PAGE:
You're not alone. You live with the nastiest illness I've ever come face to face with. Anorexia nearly destroyed my life. Your loved ones don't understand why you can't just eat, and honestly, at this point, you might not understand either. It seems like such a simple idea, but food is disgusting, and so is your body, and you just want it all to stop so you run till you see stars, trying to burn the 400 calories that you consumed.

At this point, you're probably wondering what the point is. Okay great, so anxiety, depression, and anorexia exist. So what?

Today is World Mental Health Day, and you can't have mental health without mental illness.

It used to be a dirty little secret, no one wanted to talk about it. I started therapy at the age of 12, and it was my worst fear for someone to find out. None of my friends had to see a counselor, and I didn't know why I felt the way I did, why my life was turned upside down by something as seemingly little as a divorce.

Fast forward to freshman year of college, I was suicidal, anorexic, depressed, and my anxiety and OCD were out of control. I kept so many secrets from those I loved, trying to maintain my "perfect" image. Trying to convince everyone, including myself that I was okay.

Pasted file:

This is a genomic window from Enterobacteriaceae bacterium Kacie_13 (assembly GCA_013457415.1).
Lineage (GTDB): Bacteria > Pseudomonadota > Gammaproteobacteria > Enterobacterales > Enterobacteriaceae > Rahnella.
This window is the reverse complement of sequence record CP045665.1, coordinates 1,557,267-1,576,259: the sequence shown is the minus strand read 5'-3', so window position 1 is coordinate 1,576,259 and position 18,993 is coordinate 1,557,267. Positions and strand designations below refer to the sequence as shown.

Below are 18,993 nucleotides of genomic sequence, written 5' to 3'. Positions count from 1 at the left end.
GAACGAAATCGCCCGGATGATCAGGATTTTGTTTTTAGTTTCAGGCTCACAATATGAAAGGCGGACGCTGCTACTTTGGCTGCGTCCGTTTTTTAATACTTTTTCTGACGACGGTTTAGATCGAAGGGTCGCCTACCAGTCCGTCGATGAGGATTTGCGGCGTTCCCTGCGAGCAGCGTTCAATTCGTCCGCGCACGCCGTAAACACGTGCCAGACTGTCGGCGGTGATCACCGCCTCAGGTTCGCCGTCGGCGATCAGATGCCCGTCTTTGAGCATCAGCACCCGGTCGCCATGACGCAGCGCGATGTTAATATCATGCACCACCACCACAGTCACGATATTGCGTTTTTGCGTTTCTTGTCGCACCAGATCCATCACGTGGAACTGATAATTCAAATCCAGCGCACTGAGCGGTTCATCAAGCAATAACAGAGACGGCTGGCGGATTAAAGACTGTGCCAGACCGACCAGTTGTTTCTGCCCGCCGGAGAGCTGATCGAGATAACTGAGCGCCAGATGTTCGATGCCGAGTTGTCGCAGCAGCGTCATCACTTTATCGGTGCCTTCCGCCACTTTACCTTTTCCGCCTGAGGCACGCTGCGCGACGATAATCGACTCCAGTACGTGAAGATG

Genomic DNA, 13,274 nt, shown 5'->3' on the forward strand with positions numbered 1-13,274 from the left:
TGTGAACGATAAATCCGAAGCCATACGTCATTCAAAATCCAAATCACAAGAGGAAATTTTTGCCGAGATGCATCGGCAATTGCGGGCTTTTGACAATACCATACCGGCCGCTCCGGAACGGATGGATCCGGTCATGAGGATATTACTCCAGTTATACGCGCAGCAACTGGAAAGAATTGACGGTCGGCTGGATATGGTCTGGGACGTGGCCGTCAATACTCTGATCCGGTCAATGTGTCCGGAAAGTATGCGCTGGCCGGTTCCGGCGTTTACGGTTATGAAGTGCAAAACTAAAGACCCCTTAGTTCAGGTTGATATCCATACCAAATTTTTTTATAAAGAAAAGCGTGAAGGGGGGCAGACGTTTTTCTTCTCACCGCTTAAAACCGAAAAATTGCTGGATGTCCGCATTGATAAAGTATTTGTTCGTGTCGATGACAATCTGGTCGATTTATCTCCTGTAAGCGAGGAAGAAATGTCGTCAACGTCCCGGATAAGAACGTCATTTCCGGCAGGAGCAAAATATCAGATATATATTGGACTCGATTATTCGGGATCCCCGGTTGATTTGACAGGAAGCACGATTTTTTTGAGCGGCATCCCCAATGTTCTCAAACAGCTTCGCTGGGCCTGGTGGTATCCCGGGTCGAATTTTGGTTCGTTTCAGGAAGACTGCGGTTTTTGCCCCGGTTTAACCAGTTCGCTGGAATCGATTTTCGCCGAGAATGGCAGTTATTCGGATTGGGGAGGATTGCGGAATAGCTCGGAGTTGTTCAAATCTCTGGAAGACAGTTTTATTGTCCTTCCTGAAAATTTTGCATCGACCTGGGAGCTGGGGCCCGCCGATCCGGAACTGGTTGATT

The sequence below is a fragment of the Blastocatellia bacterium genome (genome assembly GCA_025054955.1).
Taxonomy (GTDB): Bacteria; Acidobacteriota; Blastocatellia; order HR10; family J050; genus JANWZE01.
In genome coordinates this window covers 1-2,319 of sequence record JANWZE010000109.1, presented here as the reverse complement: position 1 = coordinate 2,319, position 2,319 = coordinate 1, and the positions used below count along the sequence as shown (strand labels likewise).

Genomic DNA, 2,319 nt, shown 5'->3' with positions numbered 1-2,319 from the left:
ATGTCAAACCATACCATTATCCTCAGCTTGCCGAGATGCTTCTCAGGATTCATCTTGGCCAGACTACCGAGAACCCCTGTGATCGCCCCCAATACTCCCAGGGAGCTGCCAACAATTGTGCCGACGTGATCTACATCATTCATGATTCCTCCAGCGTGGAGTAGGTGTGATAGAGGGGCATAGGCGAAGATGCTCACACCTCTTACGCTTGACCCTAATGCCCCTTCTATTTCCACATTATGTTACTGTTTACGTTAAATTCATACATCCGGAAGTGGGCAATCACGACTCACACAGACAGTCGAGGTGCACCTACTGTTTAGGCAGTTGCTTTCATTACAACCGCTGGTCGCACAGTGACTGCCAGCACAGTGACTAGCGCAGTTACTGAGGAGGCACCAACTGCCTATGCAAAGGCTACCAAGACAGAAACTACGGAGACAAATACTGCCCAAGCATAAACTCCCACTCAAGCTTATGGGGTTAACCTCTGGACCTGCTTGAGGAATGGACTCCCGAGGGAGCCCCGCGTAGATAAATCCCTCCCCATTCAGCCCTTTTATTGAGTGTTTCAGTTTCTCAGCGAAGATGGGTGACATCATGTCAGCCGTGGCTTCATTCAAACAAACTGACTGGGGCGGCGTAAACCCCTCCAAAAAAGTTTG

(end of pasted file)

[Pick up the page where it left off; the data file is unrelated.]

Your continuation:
I was not okay.

I chose treatment September 2nd, 2014. It saved my life. Since then, I have tried all kinds of meds, seen all kinds of therapists, dietitians, psychiatrists, and behavioral specialists.

If you told me two years ago that I would make it out of the hell I was living in, I would have laughed at you. But now, here I am. It's been almost two years and forty pounds since anorexia and exercise ran my life, almost one full year since I've self harmed, and over a year since I last viewed suicide as an option.

Somewhere along my journey, I realized that it didn't have to be a secret. I didn't have to keep my suffering to myself. But more importantly, I didn't have to keep my progress to myself. I gained strength from coming clean, and the support I received was overwhelming.

Better still than the support, was the number of people that private messaged or texted me saying thank you. Thank you for sharing your story. Thank you for reminding me that I'm not a freak. Thank you for offering some hope.

Your mental illness is not some dirty little secret. It's not a crime, it's a biological flaw. Everyone has them, whether it be the chemical balance of their brain or their height, everyone has an insecurity. Just because yours isn't visually apparent, doesn't mean it's socially unacceptable.

Your mental illness is not an excuse to act however you want, but it is a reason behind some of the struggles you've gone through.

Seek help, talk to your friends, family, and professionals. Better yourself today, tomorrow, and every day. Most importantly, understand that your mental illness is no handicap, in fact, it enables you to empathize on an even deeper level with those who are struggling.

So here's to the girls (and guys) that battle their mental illness every day, you guys are my heroes, and the world is a better place for having you in it.

Keep on going, you'll reach the other side.

Sincerely,

The Girl In Recovery